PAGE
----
Emacs configuration

Customization of built in Emacs features

"yes or no" vs "y or n"

I can't understand why anybody would want to answer a full word "yes", instead of just "y", or "no", instead of just "n". It's certainly too long for me. Therefore, I make all prompts "y or n".

(defalias 'yes-or-no-p 'y-or-n-p)

Backup files

I don't want backup files littering my folders. I use VCS a lot anyway.

(setq make-backup-files nil)

Menu and tool bars

Coming from a vim background, I prefer to not have menu bars and tool bars clutter my limited screen real estate. I like all of the screen devoted to just text. Menu bars are very useful to discover new features, but I can always enable them when I need to, instead of keeping them permanently enabled.

(menu-bar-mode 0)
(tool-bar-mode 0)

Visual line mode

A lot of my work in emacs involves writing using org mode and latex. Word wrapping and the use of "visual lines" is absolutely important for this.

(global-visual-line-mode t)

Highlighting parentheses

Highlighting matching parentheses is really important when coding. I don't know why this is not enabled by default in emacs.

(show-paren-mode)

Smooth scrolling

Scrolling must be smooth, bringing up one new line at a time. When a whole new page is brought up, the effect is so jumpy. It is easy to lose track of where you were in the text and you have to scan the screen looking for the cursor.

(setq scroll-step 1)

Splitting windows

(setq split-height-threshold nil
      split-width-threshold 75)

Package manager

Set up the package manager. Define the list of repos and initialize installed packages.

(require 'package)
(add-to-list 'package-archives '("melpa" . "http://melpa.org/packages/"))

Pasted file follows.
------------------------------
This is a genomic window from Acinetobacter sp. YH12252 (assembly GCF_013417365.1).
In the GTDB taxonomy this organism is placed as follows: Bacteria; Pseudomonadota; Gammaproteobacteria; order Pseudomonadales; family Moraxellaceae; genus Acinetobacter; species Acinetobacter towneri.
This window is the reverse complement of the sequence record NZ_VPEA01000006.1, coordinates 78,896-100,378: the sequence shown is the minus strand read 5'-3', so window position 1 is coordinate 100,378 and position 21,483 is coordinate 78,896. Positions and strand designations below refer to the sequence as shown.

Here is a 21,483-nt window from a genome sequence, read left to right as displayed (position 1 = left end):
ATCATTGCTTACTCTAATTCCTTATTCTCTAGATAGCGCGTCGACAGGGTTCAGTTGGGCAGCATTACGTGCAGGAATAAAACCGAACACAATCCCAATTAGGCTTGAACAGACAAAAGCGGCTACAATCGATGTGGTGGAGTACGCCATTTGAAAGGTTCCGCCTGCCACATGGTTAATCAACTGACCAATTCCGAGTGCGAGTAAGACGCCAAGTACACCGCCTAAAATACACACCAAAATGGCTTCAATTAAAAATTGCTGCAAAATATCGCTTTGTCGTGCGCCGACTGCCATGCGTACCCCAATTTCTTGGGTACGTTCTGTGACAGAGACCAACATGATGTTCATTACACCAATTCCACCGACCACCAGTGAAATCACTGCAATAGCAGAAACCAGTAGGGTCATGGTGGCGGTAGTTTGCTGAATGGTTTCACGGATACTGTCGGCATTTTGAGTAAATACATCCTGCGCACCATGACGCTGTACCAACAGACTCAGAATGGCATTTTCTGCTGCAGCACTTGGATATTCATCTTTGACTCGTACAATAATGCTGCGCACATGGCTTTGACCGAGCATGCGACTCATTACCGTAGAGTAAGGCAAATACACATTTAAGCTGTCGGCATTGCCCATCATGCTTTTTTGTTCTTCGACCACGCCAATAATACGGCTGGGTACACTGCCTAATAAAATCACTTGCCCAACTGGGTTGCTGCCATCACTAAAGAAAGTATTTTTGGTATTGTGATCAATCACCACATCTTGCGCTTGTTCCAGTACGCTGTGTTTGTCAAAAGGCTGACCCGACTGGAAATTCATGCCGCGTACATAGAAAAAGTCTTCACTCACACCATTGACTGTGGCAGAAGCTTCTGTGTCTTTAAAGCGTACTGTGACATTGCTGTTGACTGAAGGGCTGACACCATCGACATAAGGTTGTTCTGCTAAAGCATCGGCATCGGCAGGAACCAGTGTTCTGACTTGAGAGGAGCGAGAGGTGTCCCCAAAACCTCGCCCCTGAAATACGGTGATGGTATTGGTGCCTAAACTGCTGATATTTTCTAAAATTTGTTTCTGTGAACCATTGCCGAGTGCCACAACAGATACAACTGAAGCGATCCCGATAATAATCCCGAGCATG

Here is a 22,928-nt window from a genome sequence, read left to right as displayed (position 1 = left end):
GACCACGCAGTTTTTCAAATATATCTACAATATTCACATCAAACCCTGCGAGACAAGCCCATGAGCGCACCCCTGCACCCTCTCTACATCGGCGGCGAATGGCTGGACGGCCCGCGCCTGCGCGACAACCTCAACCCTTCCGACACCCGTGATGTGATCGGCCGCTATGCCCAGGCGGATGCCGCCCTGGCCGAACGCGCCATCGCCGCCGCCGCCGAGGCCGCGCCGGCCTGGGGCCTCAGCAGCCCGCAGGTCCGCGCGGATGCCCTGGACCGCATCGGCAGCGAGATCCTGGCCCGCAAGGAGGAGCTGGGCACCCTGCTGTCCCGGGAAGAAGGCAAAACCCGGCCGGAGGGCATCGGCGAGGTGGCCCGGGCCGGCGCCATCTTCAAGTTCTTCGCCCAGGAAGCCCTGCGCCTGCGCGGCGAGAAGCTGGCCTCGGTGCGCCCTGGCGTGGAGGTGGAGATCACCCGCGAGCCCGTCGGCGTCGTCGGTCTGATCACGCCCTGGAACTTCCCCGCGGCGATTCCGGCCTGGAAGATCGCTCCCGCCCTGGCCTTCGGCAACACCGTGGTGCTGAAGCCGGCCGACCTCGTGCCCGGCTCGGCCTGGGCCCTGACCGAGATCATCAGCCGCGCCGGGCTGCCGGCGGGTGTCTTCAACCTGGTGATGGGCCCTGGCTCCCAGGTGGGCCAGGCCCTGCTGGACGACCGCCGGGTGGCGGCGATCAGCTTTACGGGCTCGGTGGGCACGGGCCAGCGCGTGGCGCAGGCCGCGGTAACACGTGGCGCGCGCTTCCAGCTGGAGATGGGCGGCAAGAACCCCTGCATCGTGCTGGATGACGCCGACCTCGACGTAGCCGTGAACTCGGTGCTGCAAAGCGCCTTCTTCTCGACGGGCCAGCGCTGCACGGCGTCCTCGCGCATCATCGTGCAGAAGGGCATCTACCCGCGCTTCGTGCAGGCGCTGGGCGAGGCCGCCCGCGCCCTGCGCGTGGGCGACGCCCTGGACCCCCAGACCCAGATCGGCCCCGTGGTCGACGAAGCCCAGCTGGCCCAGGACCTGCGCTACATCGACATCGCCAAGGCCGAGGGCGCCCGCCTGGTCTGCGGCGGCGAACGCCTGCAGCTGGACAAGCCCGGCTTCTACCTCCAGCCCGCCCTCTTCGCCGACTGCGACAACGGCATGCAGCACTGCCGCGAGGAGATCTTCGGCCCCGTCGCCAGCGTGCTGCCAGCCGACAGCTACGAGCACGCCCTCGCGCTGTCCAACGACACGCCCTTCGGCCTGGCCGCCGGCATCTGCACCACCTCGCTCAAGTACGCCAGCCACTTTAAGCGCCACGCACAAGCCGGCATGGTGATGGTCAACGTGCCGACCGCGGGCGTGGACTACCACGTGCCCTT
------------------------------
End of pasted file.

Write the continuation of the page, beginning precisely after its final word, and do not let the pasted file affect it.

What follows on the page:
(package-initialize)

use-package

use-package is an immensely useful macro system that helps you organize your various customizations in a sane per-package fashion.

(require 'use-package)

Moving between windows

The standard way of moving between windows using C-x o involves too many keystrokes. I prefer the more spatially intuitive S-{left,right,up,down} keybindings of the windmove package with wrapping around the edge of the frame enabled.

(use-package windmove
  :config
  (windmove-default-keybindings)
  (setq windmove-wrap-around t))

Evil and other evil plugins

I was using vim for around 3 to 4 years before switching to emacs for lisp and its superior programmability. However, I hardly want to retrain my muscle memory by learning all new keybindings. Besides, why not use the best of both worlds? So, I use evil (the Extensible VI Layer for emacs) on top of emacs to emulate vim.

;; evil
(use-package evil
  :config (evil-mode))

Vim users have come up with nifty plugins to make life more convenient and efficient on vim. I used to use many of these plugins when I was on vim. Thankfully, many of these plugins have been ported to emacs evil, and I can stay right at home here in emacs and enjoy their benefits.

evil-surround

evil-surround, a port of vim-surround, helps change surrounding text objects (such as matching parentheses) easily. How did people live without these things!

(use-package evil-surround
  :config (global-evil-surround-mode))

evil-commentary

evil-commentary, a port of vim-commentary, helps quickly and easily comment out and uncomment lines. Very useful when coding. Earlier, I used to use regexes to do the same, but this is such a commonly performed operation, that it is worth having a separate plugin for it.

(use-package evil-commentary
  :config (evil-commentary-mode))

evil-quickscope

A common character motion in vim/evil is to jump to a target word by using "f". For larger sentences, this gets tedious because you are forced to scan through the text trying to decide which character to jump to.

evil-quickscope, a port of vim-quickscope, highlights these characters, making it each easier to jump to words without guesswork or tedious scanning.

evil-quickscope-always-mode is distracting with too many colors changing rather rapidly. So, I prefer to use evil-quickscope-mode which highlights target characters only on pressing the "f" key.

(use-package evil-quickscope
  :config (global-evil-quickscope-mode))

Relative line numbering